Learning to read is clearly an important part of our early years but is there a right and wrong way to teach children to read? Currently phonics is viewed as ‘the right way’ and because of that, it is the only way that four to five year olds are being taught. Not only are they being taught how to read using this restricted method, starting in 2012 they have also been tested on it! It is compulsory to teach it and compulsory to test it.
These tests involve the child reading a list of real words and non-real words (pseudo words) and using their taught skills of sounding the phonemes out and blending them together in order to ‘pass’ the test. Although the non-real words can cause confusion to those able to read real words and the fact that these children are only five years old, if they do not reach the standard that is expected of them, they have to re-sit the test. Surely a test suited for children who do well using the phonics method is unfair to those who find phonics mind boggling and mind numbing. What makes this worse is that the children who cannot learn to read using ‘the right way’ are then labelled as underachieving rather than being taught another way. Surely a test taken at the age of four shouldn’t determine a child’s literacy ability when it only tests one method, which in turn is a limited way of teaching children to read.
The ‘best’ way to learn to read has alternated between both the phonics approach and the whole book approach over the years with different methods being preferable depending on current views. Although phonics is the encouraged way to teach children how to read now, in the 1930s and 1940s the ‘look and say’ approach was the stronger focus (Krashen, 2002). Alternating the methods every forty years does not make one ‘right’ and the other ‘wrong’. Even though my mother and I were taught to read using different methods, we can both read perfectly well, so why are they always pitted against one another?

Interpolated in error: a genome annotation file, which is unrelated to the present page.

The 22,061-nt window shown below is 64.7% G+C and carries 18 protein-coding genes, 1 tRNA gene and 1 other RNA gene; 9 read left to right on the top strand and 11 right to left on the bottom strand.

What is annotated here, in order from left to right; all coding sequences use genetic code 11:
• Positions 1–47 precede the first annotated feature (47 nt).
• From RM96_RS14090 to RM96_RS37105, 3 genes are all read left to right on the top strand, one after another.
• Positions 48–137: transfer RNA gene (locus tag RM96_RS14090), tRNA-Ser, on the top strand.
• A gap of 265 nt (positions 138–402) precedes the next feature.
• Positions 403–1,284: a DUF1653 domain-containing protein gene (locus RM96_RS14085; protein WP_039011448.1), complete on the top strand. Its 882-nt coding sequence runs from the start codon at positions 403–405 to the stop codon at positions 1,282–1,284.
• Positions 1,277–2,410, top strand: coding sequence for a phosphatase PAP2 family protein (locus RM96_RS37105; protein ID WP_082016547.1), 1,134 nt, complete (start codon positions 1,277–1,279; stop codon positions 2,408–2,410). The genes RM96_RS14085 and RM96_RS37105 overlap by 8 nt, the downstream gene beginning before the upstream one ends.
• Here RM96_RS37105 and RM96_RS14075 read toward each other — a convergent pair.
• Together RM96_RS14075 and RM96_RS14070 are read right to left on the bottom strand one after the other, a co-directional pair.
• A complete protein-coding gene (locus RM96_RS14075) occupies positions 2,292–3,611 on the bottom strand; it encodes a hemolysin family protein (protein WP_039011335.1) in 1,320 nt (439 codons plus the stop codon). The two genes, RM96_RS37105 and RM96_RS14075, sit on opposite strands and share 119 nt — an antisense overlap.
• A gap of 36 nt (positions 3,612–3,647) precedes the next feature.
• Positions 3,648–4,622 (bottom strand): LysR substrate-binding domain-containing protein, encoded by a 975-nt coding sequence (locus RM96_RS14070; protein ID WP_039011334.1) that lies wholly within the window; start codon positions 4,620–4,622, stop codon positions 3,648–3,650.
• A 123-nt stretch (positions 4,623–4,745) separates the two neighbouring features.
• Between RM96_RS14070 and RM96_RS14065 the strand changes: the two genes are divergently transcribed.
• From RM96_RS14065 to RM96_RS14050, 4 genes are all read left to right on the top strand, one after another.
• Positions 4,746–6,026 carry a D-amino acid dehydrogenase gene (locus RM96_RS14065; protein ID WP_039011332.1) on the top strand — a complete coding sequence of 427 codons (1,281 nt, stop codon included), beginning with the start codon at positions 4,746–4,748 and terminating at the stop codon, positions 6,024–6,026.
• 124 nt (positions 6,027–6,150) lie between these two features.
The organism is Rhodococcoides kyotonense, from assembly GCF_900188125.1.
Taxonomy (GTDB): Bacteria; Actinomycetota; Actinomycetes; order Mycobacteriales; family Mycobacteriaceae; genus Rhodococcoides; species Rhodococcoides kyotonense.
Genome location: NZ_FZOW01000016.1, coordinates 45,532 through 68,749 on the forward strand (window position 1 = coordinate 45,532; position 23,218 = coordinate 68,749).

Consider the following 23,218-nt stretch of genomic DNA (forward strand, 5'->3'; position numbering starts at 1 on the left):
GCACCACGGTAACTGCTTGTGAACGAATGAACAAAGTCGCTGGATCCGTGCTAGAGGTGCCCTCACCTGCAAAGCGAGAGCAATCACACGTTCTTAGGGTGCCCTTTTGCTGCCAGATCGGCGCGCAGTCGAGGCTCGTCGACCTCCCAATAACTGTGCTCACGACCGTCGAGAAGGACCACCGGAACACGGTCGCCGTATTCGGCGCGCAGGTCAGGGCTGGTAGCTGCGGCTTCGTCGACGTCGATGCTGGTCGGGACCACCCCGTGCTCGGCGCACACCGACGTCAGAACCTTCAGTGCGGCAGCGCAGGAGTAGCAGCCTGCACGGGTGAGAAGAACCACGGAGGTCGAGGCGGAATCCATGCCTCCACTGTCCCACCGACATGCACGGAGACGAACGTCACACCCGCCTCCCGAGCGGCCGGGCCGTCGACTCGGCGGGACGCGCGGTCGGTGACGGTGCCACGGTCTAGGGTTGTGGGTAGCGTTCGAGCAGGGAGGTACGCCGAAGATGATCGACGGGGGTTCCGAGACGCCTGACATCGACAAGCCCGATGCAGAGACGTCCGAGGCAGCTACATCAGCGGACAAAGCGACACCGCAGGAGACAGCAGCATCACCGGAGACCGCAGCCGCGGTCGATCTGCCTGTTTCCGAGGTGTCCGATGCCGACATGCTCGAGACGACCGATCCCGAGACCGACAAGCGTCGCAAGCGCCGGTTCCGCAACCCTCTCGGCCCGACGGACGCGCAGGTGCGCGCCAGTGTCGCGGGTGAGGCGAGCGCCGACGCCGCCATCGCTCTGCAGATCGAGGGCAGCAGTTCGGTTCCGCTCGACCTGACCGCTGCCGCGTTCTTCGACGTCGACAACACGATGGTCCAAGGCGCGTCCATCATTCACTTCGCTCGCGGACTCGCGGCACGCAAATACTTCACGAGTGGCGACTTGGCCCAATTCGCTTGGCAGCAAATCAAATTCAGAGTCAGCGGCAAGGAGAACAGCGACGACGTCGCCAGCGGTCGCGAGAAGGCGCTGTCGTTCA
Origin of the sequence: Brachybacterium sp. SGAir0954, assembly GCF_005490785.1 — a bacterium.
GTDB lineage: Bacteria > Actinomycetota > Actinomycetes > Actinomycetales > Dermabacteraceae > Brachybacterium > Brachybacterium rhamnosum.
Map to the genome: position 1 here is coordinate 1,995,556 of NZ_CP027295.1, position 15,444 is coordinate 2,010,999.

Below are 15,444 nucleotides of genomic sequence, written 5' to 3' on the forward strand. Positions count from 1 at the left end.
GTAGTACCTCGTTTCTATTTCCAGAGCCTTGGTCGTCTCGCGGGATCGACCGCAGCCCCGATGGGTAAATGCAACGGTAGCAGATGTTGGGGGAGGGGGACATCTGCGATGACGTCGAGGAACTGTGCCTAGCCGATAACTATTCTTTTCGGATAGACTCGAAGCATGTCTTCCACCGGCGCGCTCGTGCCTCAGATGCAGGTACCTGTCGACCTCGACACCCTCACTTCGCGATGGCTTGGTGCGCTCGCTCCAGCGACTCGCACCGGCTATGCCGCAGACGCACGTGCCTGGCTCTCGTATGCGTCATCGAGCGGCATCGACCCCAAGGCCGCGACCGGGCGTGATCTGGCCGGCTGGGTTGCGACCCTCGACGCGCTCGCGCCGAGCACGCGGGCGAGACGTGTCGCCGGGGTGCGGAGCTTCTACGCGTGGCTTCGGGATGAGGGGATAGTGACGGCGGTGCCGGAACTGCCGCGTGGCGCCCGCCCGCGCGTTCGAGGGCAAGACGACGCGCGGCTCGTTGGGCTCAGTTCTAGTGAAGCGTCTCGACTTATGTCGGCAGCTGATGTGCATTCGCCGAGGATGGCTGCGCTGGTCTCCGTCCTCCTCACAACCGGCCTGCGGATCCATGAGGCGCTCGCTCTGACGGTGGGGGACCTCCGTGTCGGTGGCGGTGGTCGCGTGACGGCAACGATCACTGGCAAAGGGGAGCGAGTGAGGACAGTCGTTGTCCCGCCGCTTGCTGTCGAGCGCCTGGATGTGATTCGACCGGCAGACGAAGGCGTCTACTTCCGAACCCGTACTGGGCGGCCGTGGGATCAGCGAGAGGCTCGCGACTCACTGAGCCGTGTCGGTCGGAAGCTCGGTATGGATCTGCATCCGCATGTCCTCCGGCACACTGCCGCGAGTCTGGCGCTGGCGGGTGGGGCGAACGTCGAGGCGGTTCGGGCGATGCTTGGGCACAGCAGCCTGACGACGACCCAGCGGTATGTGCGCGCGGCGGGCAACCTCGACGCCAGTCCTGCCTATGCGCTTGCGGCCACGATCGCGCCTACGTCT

Phonics is criticised as being unfair as it doesn’t allow children to read using context, yet the whole book approach is criticised for not teaching children to decode new words. In short one size does not fit all in the reading debate and nor should it. Restricting a child’s learning due to the fact that the government prefer one particular method appears foolhardy. If a child learns a certain way they should not be punished for falling behind when they are unable to grasp one of the methods that can be used to teach them to read.
Clark and Rumbold (2006, p.8) suggest that pleasurable reading leads to better attainment and writing ability, better text comprehension and grammar as well as greater self-confidence as a reader. A whole word or whole book approach allows children to read for meaning and enjoyment. However, it is claimed studies have shown that phonics is the most efficient way to drive up literacy scores and this evidence can be seen in the Rose Report (2006). The phonics approach is said to allow children to decode words in a systematic way meaning they can read words they may never have seen. The debate always focuses on the methods used, but should the importance of the scores and the teaching method used take precedence over the children themselves?
Do we all have to pick a side? Is it always going to be phonics vs whole books or is there a more effective way to teach children to read without hindering those with a different learning style? Maybe a mixture of phonics and whole words is the answer. Both methods have been criticised and always will be criticised as unfair to children with a different learning style. This suggests that one approach is not superior to the other and that a balance between the two methods is the fairest and most effective way to teach children to read (Willingham, 2015, p28).
MEGAN DAVIES, English Language undergraduate, University of Chester, UK
Krashen, S. (2002). The reading debate: has phonics won? Retrieved November 2015.